“What is the shortest word in the English language that contains the letters: abcdef? Answer: feedback. Don’t forget that feedback is one of the essential elements of good communication.” —Anonymous
Welcome to today’s lesson. Yesterday, you worked on improving your presentation skills. Today, you will understand how to give feedback graciously and appropriately. This skill is especially important if you are a manager or aspire to a leadership role. It’s also helpful for entrepreneurs when asked to give feedback on a client’s ideas.
Giving effective, appropriate feedback requires you to exercise emotional intelligence. This means that you consider what you are going to say before you say it. You put yourself in the other person’s shoes to understand the potential effect of your feedback on them. Taking this action will help you express yourself in a way that makes it easier for them to accept it.
You use feedback to:
• Coach others to improve their performance on the job, in sports and hobbies, and in their private lives.
• Praise and reward accomplishments.
• Increase confidence and motivate continued improvement.
Feedback works best when you clearly communicate your expectations about performance, provide adequate instruction and support, and remain available to answer questions. In this way, no one is surprised if feedback is critical or negative.
When giving feedback:
• Be calm and prepared.
• Review any previous feedback to see if there has been improvement.
• Provide feedback soon after the event or performance.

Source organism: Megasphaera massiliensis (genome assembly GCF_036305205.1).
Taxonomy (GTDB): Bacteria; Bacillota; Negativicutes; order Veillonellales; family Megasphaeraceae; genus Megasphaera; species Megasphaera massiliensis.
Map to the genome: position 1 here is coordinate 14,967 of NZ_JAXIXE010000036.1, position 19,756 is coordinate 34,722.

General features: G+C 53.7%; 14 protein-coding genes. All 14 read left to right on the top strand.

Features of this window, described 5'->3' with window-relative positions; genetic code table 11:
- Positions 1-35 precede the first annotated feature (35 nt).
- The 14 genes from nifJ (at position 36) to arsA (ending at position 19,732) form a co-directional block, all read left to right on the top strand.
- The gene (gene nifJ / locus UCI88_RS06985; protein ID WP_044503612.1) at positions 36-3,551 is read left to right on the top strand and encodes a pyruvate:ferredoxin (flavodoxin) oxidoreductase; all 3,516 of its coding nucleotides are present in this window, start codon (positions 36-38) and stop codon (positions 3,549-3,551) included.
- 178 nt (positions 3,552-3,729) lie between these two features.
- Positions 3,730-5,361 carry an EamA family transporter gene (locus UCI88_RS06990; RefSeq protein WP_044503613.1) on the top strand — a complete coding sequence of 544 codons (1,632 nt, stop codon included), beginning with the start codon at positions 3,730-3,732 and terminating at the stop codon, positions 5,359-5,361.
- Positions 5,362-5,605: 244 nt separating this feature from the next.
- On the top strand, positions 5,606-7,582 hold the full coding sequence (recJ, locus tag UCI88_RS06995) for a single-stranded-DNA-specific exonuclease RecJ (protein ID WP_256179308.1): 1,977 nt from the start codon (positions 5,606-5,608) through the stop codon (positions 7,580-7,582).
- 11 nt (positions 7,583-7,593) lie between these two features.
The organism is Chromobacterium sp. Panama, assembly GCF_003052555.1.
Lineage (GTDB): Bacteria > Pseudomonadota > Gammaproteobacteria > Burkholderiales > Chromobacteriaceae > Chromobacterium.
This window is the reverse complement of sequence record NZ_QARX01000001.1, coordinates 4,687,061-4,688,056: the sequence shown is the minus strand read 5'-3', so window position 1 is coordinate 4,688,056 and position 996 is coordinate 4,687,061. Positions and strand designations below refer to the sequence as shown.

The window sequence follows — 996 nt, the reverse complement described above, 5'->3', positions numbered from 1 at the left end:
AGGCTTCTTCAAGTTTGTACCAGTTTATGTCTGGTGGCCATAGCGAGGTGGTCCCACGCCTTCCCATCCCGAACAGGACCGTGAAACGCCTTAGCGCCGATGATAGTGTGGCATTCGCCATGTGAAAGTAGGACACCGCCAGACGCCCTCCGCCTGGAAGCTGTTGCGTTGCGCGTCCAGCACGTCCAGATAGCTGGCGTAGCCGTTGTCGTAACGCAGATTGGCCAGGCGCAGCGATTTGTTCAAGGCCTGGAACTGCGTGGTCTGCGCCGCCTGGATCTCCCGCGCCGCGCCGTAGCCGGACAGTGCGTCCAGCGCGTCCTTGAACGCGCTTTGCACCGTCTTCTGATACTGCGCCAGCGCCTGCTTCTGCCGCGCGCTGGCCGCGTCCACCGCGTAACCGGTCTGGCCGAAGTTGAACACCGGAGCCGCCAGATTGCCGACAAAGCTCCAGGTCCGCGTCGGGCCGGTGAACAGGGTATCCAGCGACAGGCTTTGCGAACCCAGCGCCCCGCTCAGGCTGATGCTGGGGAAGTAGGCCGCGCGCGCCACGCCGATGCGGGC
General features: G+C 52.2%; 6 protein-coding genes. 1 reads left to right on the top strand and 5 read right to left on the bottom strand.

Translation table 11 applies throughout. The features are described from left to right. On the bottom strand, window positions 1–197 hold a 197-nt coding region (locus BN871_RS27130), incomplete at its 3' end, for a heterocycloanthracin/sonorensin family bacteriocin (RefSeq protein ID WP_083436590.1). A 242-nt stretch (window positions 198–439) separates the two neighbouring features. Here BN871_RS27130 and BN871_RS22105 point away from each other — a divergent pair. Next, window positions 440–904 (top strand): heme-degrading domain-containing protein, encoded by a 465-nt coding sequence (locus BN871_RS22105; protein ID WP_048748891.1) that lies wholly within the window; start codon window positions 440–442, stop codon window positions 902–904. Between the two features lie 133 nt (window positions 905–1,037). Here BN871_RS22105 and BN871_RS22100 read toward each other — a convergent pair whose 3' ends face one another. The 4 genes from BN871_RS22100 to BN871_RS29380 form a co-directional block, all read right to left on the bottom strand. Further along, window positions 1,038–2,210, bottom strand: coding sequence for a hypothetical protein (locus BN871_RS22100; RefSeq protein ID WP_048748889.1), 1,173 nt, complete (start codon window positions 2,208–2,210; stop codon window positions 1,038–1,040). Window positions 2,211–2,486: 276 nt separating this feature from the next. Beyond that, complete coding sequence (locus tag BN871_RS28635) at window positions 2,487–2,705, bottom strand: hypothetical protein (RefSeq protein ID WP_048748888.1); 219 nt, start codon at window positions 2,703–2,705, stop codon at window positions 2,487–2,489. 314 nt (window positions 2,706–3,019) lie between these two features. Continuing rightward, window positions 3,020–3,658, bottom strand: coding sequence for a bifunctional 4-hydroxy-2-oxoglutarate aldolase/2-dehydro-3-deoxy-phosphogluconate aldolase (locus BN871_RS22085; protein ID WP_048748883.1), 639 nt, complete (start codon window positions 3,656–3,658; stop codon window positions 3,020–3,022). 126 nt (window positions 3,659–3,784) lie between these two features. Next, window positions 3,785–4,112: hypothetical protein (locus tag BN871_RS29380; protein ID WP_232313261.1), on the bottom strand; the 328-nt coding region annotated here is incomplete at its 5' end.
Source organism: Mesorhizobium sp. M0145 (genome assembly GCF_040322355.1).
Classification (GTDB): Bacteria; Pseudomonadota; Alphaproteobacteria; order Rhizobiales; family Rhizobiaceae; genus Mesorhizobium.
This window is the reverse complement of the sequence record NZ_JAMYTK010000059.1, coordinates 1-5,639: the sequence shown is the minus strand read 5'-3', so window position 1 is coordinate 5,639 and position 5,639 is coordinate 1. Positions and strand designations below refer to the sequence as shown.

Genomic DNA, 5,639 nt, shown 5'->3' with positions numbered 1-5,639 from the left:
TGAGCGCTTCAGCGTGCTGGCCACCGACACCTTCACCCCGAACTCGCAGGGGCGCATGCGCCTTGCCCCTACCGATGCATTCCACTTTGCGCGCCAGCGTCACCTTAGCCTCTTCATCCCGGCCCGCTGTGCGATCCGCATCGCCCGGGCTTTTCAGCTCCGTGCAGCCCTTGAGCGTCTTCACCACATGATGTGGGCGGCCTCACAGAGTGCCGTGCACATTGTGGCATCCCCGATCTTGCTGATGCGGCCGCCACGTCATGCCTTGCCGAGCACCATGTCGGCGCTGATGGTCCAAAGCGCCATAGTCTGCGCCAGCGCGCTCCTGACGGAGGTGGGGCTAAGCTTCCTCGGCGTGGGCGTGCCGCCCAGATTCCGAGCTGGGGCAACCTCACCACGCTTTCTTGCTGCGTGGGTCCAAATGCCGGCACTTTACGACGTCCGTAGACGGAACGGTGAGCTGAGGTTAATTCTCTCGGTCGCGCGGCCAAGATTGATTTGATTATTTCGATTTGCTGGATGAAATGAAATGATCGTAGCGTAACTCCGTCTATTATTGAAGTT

• Be specific and detailed.
• Focus on behavior, not on personalities.
• Be courteous and encouraging.
• Rely on first-hand knowledge and observation.
• Explain how performance can be improved.
When asking for improvement, keep in mind that there are different ways that people learn.
• Visual learners need to read instructions, look at charts, and observe how something is done.
• Auditory learners need to listen, ask questions, and repeat what they have heard. It’s a discussion.
• Kinesthetic learners need to do it themselves a few times to get a feel of how it’s done.
Good feedback is non-judgmental and does not allow for personal biases to color it.
Avoid these feedback pitfalls:
All-or-nothing. Avoid seeing things as just black or white. Nothing is perfect or a total failure. It is not “your way or the highway.” This is especially important when you are giving feedback about a delegated assignment.
Jumping to conclusions. Stick to the facts, not interpretations or opinions.
Personalization and blame. Do not take things personally when they are not intended to be personal. Most people don’t make mistakes on purpose. If they are doing something wrong, it is usually not intentional.
Giving appropriate feedback contributes to your growth and success. When you provide open communication and structured feedback, you will enjoy greater productivity and higher morale.
Step 1. Make sure that you communicate your expectations for performance, so people understand what they need to deliver.
Step 2. Before giving feedback, set an intention to deliver it in a way that encourages improvement and avoids judgment.
Step 3. Focus on specific behaviors, not personalities, and set aside your biases.
See you tomorrow. Your next lesson will help you handle and recover from negative criticism and feedback.
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